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  • Cited by 4
  • Print publication year: 2013
  • Online publication date: February 2013

11 - Simulated Biogeochemical Impacts of Historical Land-Use Changes in the U.S. Great Plains from 1870 to 2003

Summary

Introduction

Extensive research has shown that agricultural land-use practices have substantial impacts on the environment, including (1) release of 50 percent of soil carbon (C) following cultivation of the soil, (2) enhanced soil nitrous oxide (N2O) emissions, (3) reduced soil fertility, (4) increases in nitrate (NO3) leaching into groundwater and streams, (5) changes in plant production, and (6) changes in energy balance and water fluxes (Pielke et al. 2007). By linking observed detailed land-use data for the U.S. Great Plains over the past 150 years to the DayCent ecosystem model (Parton et al. 1998), this review demonstrates how historical changes in land use have affected soil organic carbon (SOC), soil fertility, plant production, and greenhouse gas (GHG) fluxes. A detailed description of the procedure used to link the observed U.S. Great Plains land-use data with the DayCent model, along with a comparison of observed and DayCent simulated historical changes in crop yields for the major crops (corn, wheat, sorghum, hay, and cotton) is presented by Hartman et al. (2011).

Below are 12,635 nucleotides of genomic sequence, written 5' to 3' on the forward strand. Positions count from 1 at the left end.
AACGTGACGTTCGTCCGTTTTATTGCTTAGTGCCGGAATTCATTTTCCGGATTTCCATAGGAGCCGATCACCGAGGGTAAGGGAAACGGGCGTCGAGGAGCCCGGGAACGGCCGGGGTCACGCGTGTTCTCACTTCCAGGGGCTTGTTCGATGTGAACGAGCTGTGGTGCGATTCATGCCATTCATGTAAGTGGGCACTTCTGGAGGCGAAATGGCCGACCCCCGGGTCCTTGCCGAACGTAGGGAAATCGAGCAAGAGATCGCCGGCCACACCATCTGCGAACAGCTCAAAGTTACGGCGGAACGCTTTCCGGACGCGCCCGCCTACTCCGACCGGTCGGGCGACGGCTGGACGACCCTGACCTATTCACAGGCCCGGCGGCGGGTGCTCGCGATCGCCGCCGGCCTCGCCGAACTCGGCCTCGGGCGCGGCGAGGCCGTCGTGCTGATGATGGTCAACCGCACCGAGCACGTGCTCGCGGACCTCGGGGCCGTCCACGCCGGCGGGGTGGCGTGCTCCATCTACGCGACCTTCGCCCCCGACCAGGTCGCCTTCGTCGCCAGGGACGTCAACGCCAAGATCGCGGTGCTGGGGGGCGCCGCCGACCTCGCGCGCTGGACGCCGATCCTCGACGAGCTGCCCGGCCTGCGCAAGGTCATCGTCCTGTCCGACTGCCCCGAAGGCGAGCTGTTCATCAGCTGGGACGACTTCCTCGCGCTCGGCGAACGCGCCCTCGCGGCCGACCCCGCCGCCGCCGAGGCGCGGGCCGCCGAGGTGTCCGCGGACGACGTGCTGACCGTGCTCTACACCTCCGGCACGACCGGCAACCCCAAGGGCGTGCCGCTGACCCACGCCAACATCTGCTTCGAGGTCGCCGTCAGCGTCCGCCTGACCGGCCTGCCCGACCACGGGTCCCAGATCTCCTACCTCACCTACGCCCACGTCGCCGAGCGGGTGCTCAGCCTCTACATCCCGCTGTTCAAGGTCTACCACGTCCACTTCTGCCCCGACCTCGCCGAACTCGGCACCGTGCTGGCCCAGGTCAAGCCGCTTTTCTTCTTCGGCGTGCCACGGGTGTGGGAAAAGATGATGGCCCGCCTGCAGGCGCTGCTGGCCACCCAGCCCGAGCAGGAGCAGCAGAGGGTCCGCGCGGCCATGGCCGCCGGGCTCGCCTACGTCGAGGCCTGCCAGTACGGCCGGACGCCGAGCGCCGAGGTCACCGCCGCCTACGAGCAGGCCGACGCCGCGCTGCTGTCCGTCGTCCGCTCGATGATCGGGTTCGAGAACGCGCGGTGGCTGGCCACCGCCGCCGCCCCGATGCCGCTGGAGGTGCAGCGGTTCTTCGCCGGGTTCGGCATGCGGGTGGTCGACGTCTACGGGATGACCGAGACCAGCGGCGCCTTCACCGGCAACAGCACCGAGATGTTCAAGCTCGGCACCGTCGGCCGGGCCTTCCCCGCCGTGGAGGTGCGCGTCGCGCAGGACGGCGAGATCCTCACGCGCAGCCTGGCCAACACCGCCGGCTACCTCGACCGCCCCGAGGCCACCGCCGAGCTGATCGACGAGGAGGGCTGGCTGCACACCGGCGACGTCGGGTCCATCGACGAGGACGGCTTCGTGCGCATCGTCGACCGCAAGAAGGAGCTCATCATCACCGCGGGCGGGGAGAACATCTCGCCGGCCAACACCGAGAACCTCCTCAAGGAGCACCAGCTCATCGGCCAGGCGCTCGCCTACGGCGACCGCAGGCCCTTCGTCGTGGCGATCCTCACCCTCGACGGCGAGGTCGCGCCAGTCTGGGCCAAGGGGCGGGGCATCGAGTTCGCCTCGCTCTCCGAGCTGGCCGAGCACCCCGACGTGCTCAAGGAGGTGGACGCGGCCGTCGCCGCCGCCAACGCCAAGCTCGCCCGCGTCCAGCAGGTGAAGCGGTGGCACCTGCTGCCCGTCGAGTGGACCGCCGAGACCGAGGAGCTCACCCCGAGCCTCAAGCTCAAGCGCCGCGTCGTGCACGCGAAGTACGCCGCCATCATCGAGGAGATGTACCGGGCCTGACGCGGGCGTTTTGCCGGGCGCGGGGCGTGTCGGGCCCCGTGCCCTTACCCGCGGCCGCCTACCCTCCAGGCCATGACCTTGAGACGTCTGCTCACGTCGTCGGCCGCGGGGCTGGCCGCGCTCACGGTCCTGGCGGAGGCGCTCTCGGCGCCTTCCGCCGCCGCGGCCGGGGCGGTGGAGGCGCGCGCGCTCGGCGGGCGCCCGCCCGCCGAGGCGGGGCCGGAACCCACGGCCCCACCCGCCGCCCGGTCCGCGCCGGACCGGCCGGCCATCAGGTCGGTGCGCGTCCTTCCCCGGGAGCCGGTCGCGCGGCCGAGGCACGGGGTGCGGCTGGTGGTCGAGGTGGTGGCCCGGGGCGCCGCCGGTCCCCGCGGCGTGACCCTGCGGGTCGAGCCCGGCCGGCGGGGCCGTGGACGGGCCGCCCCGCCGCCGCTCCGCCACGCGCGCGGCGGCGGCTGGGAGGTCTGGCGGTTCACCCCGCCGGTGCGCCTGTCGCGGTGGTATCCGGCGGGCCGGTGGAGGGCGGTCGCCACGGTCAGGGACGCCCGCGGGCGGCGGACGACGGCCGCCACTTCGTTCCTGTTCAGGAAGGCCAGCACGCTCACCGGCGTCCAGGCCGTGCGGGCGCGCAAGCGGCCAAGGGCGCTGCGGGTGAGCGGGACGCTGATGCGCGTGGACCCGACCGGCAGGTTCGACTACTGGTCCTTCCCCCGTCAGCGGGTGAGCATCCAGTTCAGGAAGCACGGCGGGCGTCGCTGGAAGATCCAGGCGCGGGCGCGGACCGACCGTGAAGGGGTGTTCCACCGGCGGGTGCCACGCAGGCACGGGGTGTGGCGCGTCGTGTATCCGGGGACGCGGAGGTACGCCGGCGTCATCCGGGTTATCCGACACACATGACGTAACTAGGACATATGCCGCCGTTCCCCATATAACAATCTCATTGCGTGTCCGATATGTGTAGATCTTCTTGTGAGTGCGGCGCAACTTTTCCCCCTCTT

The Great Plains region of the United States is unique because by the time it was settled by Euro-American farmers, many modern institutions for information gathering and data analysis were already in place. The settlement and subsequent ecological transformation of this region is therefore well documented in the U.S. censuses of population and agriculture, which contain detailed data at the county level regarding changes in land use, animal production, yields for crops grown under both dryland and irrigated conditions, economic value of animal and crop raising, and movements of human populations, first on the decadal scale and then every five years for agriculture beginning in 1925. These data have been digitized for the Great Plains and are now publicly available in machine-readable form (Gutmann 2005a, 2005b).

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